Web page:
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Surgery and occupational outcomes

Does bariatric surgery improve occupational outcomes?

Surgery may have wider economic, social and psychological benefits

Bariatric surgery improve occupational outcomes by reducing levels of unemployment and absenteeism, according to researchers from the University Hospitals of North Midlands, Stoke on Trent, Staffordshire, UK. However, in their literature review, they caution that the evidence is limited and further studies are needed before any conclusions can be made on the wider economic, social and psychological benefits of bariatric surgery.

In the study, ‘Systematic Review and Meta-Analysis of Occupational Outcomes after Bariatric Surgery’, published in Obesity Surgery, the authors performed a systematic review and meta-analysis of the literature to assess the impact of bariatric surgery on occupational outcomes. From an initial search that produced 189 results, only ten studies met their inclusion criteria with data on 2,085 patients. Unsurprisingly, the majority of the patients were female, the median age ranged from 32.4 to 48 years and the mean preoperative BMI ranged from 41.6 to 58.3.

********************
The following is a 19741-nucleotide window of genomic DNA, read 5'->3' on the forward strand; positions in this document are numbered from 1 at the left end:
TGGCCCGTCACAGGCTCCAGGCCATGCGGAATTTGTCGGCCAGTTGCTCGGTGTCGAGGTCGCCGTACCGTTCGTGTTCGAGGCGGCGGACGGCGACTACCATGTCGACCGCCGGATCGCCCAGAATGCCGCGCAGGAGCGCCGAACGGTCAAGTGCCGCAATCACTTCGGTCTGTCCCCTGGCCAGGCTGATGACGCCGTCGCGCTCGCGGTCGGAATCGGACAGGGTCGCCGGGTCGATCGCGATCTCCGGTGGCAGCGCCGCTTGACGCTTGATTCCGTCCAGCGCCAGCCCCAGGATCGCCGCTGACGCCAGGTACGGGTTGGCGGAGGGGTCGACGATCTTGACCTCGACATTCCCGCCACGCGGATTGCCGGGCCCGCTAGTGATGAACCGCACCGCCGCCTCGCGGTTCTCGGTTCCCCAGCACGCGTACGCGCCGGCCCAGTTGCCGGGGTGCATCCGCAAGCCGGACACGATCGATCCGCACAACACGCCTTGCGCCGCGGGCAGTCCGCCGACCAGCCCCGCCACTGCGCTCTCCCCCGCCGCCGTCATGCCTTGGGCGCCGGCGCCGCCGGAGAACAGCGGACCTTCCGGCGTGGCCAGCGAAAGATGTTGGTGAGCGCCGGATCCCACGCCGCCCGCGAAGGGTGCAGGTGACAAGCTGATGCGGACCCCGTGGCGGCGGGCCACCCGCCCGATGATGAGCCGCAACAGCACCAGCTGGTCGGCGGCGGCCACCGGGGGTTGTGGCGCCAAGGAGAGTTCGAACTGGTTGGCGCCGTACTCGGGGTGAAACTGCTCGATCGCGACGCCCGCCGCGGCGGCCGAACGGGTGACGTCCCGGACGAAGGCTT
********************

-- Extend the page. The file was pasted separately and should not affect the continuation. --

Co-author of the study, Mr Chandra Cheruvu

Only seven studies recorded the percentage of patients in employment preoperatively and postoperatively, and only one reported a statistically significant increase in employment in the postoperative period. Overall, the meta-analysis did not suggest a significant improve in overall employment rates after surgery (p=0.155). With regard to unemployed patients, the pooled analysis showed only 26.4% of unemployed patients returned to work after bariatric surgery.

However, in studies that compared unemployed, obese patients undergoing bariatric surgery with unemployed, obese, non-surgical patients – surgical patients were 3.24 times more likely to return to work than the non-surgical counterparts.

Three studies show that surgery reduced absenteeism via annual sick days from 56 to 28 days (p=0.02), from 33 to 1 day (no p value presented) and from 12.5 to 6.3 days (p<0.05), with a single study reporting that the percentage of patients taking no sick days within a year rose from 25 to 41%. One study that examined disability benefits claims reported a significant reduction of patients claiming benefits pre-operatively and after surgery (32.2% vs.10.2%).

“There is limited evidence in the literature regarding the occupational outcomes following bariatric surgery, and further studies are required before firm conclusions can be drawn,” they conclude. “However, the existing evidence does suggest that bariatric surgery has a generally positive impact on occupational outcomes. This suggests that surgery may have wider economic, social and psychological benefits above and beyond its immediate health benefits.”

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